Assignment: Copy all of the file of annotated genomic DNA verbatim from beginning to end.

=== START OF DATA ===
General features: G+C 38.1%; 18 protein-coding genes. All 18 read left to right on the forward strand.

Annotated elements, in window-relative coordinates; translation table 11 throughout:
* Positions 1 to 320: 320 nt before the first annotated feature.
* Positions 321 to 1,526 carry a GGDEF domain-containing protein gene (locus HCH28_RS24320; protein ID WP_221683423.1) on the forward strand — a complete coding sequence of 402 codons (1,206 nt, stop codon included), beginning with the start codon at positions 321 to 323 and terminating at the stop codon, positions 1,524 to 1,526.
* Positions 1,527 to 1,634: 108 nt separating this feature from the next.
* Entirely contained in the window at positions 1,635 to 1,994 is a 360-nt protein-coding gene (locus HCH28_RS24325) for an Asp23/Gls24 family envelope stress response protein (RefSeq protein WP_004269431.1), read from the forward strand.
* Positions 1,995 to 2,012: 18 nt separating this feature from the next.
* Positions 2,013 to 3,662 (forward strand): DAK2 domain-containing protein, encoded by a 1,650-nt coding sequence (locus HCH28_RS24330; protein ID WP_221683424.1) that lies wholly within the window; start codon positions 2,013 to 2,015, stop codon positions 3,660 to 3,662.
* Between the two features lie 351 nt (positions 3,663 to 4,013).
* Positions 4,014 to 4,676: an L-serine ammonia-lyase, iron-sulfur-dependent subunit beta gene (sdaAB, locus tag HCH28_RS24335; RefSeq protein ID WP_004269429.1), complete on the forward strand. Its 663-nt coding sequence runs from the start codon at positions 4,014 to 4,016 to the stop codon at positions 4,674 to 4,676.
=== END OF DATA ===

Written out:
General features: G+C 38.1%; 18 protein-coding genes. All 18 read left to right on the forward strand.

Annotated elements, in window-relative coordinates; translation table 11 throughout:
* Positions 1 to 320: 320 nt before the first annotated feature.
* Positions 321 to 1,526 carry a GGDEF domain-containing protein gene (locus HCH28_RS24320; protein ID WP_221683423.1) on the forward strand — a complete coding sequence of 402 codons (1,206 nt, stop codon included), beginning with the start codon at positions 321 to 323 and terminating at the stop codon, positions 1,524 to 1,526.
* Positions 1,527 to 1,634: 108 nt separating this feature from the next.
* Entirely contained in the window at positions 1,635 to 1,994 is a 360-nt protein-coding gene (locus HCH28_RS24325) for an Asp23/Gls24 family envelope stress response protein (RefSeq protein WP_004269431.1), read from the forward strand.
* Positions 1,995 to 2,012: 18 nt separating this feature from the next.
* Positions 2,013 to 3,662 (forward strand): DAK2 domain-containing protein, encoded by a 1,650-nt coding sequence (locus HCH28_RS24330; protein ID WP_221683424.1) that lies wholly within the window; start codon positions 2,013 to 2,015, stop codon positions 3,660 to 3,662.
* Between the two features lie 351 nt (positions 3,663 to 4,013).
* Positions 4,014 to 4,676: an L-serine ammonia-lyase, iron-sulfur-dependent subunit beta gene (sdaAB, locus tag HCH28_RS24335; RefSeq protein ID WP_004269429.1), complete on the forward strand. Its 663-nt coding sequence runs from the start codon at positions 4,014 to 4,016 to the stop codon at positions 4,674 to 4,676.